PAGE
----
As parents, we instinctively want to protect our children from anything dangerous. Many of us choose foods that will strengthen their bodies, avoid synthetic chemicals, and turn to natural remedies and herbs instead of prescription medications. Even with these precautions, though, is it possible that our children’s systems still need to be detoxed? Is a detox necessary, or even safe for children, and at what age? Can you use herbs to cleanse your child’s liver safely?
Maybe your kids have been eating a standard American diet and using conventional skincare products, and you’re looking to make some positive changes through the use of natural remedies and lifestyle changes.
Today, we’re going to delve into the subject of using herbs to cleanse your child’s liver safely. Wherever you’re at in your parenting journey, hopefully, you’ll find this information useful for helping your kids be as healthy as possible.
Unexpected Toxins Are EVERYWHERE!
Thirty years ago we had a choice whether or not we put toxins in or on our bodies. Now, toxins are everywhere, no matter how hard we try to avoid them.
Chemtrails in the air rain dangerous heavy metals down on us and into the soil, getting into our food and into ground water. Breastmilk contains glyphosate, the toxic pesticide found in Round Up, plastics, and other toxins. Even mothers from remote Inuit tribes who follow a traditional diet were found to have toxins excreted through their breastmilk.
What the mess?!
Do Kids Need To Detox?
Before I answer the question, “Do kids need to detox?” let me first make it clear that I am in no way promoting “cleansing” for children. “Cleansing” is a popular way to flush toxins from the body. It’s usually a fast, often harsh, way to stimulate different body systems to “let go” of toxins they may be holding on to.
When it comes to children, it’s unneccesary to purge their bodies of toxins quickly as this can lead to problems (as it can with adults too). Instead, a gentle approach is best with children.
You see, our bodies are designed to gently detox on their own every day, it’s just that our modern lives are too full of toxins for our bodies to keep up with (Barclay, n.d.). Thankfully, there are things we can do to help our bodies detoxify themselves, and most of these changes come with making simple lifestyle changes like those we’ll discuss below. I personally believe this is the best, safest way to keep our children’s liver healthy and to assist them with gentle detoxification if need be.
With the constant bombardment of chemicals, many children are born with compromised immune systems and bodies that are already exposed to toxins. Add to that common children’s medications, vaccines, mercury fillings, and junk food laden diets, and this next generation is on a fast road to disaster. When their bodies become overwhelmed, chronic health issues begin to develop, and the symptoms may lay under the surface for a while before they’re noticed.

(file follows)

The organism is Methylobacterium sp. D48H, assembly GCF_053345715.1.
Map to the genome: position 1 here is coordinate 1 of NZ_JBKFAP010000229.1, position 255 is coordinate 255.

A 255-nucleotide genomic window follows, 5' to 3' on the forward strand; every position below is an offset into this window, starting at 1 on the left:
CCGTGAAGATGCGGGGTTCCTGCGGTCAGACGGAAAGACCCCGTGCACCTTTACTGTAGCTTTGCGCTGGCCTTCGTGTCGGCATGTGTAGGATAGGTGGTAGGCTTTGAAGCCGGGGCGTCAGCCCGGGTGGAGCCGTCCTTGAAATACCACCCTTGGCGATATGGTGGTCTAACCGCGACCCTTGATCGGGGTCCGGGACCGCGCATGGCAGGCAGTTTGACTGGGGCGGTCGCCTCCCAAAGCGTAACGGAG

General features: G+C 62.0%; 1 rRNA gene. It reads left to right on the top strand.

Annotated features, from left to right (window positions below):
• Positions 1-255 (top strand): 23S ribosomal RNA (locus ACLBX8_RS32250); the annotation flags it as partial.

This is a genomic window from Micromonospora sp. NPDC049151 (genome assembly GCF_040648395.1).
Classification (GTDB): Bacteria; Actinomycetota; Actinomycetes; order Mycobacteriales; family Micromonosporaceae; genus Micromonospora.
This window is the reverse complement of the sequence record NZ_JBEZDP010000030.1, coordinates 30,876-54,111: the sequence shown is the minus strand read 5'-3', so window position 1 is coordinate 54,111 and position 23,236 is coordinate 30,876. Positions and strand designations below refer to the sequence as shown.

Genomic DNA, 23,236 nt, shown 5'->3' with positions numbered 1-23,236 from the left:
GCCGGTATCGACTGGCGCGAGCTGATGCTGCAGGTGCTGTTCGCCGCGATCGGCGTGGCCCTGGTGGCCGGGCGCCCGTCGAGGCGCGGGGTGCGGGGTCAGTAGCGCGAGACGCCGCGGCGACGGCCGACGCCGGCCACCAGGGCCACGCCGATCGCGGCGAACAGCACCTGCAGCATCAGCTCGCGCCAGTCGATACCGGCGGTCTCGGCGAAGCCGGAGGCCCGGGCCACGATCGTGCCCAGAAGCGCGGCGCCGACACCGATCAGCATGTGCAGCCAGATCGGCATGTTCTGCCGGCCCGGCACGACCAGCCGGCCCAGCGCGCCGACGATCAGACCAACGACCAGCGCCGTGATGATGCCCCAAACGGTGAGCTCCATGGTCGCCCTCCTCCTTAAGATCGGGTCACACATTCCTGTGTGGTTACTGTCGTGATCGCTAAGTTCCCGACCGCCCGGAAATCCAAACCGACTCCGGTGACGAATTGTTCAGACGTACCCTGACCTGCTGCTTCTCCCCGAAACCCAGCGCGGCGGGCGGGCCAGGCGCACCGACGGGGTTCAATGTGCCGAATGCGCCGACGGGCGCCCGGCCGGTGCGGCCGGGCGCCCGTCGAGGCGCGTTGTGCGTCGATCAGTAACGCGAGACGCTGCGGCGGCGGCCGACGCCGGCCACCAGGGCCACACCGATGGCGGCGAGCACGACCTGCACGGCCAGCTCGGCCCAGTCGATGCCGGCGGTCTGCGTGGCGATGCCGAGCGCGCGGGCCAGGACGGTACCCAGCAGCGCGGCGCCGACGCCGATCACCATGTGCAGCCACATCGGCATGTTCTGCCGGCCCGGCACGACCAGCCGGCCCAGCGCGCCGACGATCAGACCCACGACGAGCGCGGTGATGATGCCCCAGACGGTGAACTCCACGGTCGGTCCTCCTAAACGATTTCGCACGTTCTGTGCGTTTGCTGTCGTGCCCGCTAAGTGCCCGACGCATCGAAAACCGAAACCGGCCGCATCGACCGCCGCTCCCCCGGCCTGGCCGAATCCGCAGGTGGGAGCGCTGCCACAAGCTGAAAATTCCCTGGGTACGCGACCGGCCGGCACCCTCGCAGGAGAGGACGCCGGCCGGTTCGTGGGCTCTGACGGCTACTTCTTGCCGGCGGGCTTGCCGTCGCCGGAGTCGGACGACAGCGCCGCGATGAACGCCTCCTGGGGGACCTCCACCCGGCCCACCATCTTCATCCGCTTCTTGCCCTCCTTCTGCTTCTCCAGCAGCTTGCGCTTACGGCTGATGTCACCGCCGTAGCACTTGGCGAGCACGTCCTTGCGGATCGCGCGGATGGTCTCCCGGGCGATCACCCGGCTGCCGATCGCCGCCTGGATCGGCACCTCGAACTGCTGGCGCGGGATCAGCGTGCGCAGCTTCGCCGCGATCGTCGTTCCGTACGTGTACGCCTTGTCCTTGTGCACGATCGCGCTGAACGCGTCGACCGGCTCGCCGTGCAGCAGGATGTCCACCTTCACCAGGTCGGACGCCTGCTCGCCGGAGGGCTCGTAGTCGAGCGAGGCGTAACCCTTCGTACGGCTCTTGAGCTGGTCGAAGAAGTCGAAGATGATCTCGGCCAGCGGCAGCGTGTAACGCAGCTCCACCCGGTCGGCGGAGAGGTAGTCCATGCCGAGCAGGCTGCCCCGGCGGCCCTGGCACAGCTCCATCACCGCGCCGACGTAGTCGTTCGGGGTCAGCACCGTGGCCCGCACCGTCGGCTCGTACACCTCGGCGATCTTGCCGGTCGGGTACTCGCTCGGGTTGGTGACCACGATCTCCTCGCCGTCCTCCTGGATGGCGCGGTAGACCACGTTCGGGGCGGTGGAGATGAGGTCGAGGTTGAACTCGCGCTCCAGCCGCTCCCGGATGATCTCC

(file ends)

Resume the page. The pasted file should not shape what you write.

Autism rates alone have gone from 1 in 160 children to 1 in every 68 in the past 8 years and the rate is steeply rising. When the CDC data is analyzed, the autism rate is likely closer to 1 in every 18 kids right now.
Your body produces glutathione which is a key component for protecting and detoxing the liver. Different substances can deplete this glutathione, in particular, children’s Tylenol and vaccines, even more so when the two are combined. While we chose not to vaccinate, my little guy had a few rounds of Tylenol before I knew how to use herbs with children.
Thankfully, there are safe and effective ways to ensure your children’s bodies are functioning optimally, without being overburdened by a toxic overload.
2 Ways To Decrease Your Child’s Toxic Load
#1 – Lifestyle Changes To Promote A Healthy Liver
So, first things first. One of the best ways to support your child’s health is to empower them to make positive choices. You can do that by not only setting a good example yourself but by teaching your children the hows of natural living as well.
When it comes to specific lifestyle changes that can benefit your child’s liver, the first thing to be addressed is their diet.
Eating a whole food diet free of processed, preserved food is a great start. But, did you know there are some foods you can increase in your child’s diet that are better for their liver than others.
Foods that contain sulfur or are considered “methyl donors” such as cruciferous vegetables (broccoli, cabbage, cauliflower, kale and other greens, brussel sprouts, etc.) and garlic and onion all help to activate liver enzymes that aid in the detoxification process. Foods high in B vitamins are also great for the liver as they help to create glutathione (mentioned above) in the body. Shiitake mushrooms are another great addition to the diet as they’ve been shown to have hepatoprotective properties (Keeping Your Liver Healthy, n.d.).